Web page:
A COURSE FOR EVERY TASTE
The golf, of course, is the primary attraction at Mission Hills. Any of the 10 courses compare favorably with upscale American resort courses, and a few, especially the Faldo, Nicklaus and Olazabal designs, really stand out. While 10 rounds in one visit will turn almost any golfer's experience into a blur of bogies and birdies, Curley and his famous designer cohorts have managed to craft 10 distinctive experiences. Even the two sites are different. The Shenzhen Complex sits in a peaceful, relatively flat valley and the Dongguan is sandwiched between two mountains, with severe elevation changes, canyons and exposed rock. With courses ranging from parkland and Floridian to canyon and mountain, there's truly something for everyone—even the suicidal.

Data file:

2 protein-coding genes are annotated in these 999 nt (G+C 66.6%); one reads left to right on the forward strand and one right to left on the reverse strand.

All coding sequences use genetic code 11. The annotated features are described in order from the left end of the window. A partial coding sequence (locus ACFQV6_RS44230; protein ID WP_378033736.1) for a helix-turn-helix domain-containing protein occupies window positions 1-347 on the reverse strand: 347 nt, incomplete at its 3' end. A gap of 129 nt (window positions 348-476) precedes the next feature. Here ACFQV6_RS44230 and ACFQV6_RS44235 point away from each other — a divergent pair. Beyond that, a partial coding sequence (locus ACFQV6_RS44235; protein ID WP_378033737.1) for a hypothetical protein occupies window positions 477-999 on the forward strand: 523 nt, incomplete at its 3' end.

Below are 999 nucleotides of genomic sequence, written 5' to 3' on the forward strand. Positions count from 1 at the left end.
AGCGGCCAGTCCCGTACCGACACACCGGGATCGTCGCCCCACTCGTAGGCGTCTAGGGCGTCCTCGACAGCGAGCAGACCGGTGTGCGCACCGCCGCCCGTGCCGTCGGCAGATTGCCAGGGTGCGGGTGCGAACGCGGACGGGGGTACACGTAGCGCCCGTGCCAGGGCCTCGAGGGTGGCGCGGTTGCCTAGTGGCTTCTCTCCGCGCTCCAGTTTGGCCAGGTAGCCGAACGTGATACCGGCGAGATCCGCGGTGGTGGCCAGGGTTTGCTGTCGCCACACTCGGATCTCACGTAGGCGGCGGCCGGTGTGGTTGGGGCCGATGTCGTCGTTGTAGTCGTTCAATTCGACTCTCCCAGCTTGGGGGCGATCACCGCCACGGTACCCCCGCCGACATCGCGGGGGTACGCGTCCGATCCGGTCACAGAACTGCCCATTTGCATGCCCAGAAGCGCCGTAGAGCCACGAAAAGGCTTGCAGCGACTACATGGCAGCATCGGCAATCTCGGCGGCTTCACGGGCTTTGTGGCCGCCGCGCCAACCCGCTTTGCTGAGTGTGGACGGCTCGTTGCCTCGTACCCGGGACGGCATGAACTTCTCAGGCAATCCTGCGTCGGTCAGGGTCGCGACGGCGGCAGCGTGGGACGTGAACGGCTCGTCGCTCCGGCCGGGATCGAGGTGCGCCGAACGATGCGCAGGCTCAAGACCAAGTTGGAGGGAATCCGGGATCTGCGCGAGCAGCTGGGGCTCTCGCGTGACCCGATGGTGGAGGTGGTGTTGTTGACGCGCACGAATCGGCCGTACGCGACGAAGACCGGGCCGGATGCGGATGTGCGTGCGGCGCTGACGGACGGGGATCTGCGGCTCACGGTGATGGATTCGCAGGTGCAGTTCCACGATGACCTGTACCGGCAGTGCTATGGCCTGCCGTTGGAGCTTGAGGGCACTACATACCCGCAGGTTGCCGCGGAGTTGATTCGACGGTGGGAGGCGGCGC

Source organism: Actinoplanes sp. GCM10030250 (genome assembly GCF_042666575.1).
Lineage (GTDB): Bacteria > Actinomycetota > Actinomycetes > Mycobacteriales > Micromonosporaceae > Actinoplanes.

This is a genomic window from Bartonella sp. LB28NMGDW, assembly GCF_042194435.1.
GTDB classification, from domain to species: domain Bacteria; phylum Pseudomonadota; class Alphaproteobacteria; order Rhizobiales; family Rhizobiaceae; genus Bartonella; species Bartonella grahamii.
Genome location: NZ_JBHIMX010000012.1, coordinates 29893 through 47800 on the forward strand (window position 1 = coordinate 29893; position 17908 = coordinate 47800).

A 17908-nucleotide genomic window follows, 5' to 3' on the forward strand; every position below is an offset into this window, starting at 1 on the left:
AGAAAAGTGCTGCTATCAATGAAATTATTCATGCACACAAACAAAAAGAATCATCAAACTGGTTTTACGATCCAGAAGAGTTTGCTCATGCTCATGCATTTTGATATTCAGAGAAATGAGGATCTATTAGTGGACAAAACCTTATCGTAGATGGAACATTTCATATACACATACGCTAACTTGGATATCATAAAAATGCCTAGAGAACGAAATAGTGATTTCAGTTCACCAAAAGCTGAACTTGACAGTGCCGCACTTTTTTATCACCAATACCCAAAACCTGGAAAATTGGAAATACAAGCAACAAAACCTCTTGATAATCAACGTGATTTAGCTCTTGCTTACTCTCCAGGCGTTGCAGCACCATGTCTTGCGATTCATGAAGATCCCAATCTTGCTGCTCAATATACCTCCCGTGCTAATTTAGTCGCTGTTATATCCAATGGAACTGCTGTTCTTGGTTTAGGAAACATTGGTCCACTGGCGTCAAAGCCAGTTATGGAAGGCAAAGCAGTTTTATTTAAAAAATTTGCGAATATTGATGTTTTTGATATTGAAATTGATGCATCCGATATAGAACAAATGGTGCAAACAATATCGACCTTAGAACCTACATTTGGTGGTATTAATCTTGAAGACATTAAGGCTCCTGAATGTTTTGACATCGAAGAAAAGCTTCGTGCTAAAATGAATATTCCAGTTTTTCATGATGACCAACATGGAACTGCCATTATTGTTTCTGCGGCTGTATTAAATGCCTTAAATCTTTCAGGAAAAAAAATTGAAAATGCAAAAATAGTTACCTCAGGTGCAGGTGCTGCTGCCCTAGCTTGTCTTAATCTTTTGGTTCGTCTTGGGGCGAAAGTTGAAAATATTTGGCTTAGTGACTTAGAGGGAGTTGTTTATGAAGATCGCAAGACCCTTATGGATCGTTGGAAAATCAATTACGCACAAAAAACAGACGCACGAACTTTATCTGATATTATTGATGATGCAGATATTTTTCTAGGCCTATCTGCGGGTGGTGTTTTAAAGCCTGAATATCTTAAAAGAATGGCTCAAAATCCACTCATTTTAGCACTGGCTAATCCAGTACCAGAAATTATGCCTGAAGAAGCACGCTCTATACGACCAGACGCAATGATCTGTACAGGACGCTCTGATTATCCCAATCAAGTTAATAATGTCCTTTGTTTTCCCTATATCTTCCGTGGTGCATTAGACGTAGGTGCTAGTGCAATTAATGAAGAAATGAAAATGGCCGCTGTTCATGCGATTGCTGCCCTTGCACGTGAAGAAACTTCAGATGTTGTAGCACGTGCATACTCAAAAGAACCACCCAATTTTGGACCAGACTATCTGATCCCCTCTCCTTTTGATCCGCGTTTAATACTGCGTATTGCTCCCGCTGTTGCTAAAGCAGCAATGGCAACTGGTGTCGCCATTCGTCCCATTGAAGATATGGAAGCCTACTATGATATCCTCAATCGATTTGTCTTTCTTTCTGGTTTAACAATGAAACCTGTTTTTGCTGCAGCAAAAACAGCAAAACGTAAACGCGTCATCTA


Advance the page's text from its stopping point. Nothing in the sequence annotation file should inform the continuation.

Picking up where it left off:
Greg Norman's course was the last course built at the resort, and he drew a line in the sand that said Mission Hills was no pushover. He went for the roughest, most challenging piece of land available at Dongguan and delivered a course made to thwart even the most skilled golfers. "The Norman course is extremely difficult, not just because it is so long, but because the fairways are so sloped that the landing areas become miniscule," says Ch'ng. "Mission Hills asked him for a high degree of challenge, and Norman certainly delivered. If you love punishment and think you deserve it, or are a masochist and want pain, then play it." Just as many golfers insist on playing the tips that are too hard for them so they can "get their money's worth," the difficulty of the Norman course has quickly made it the most demanded layout here.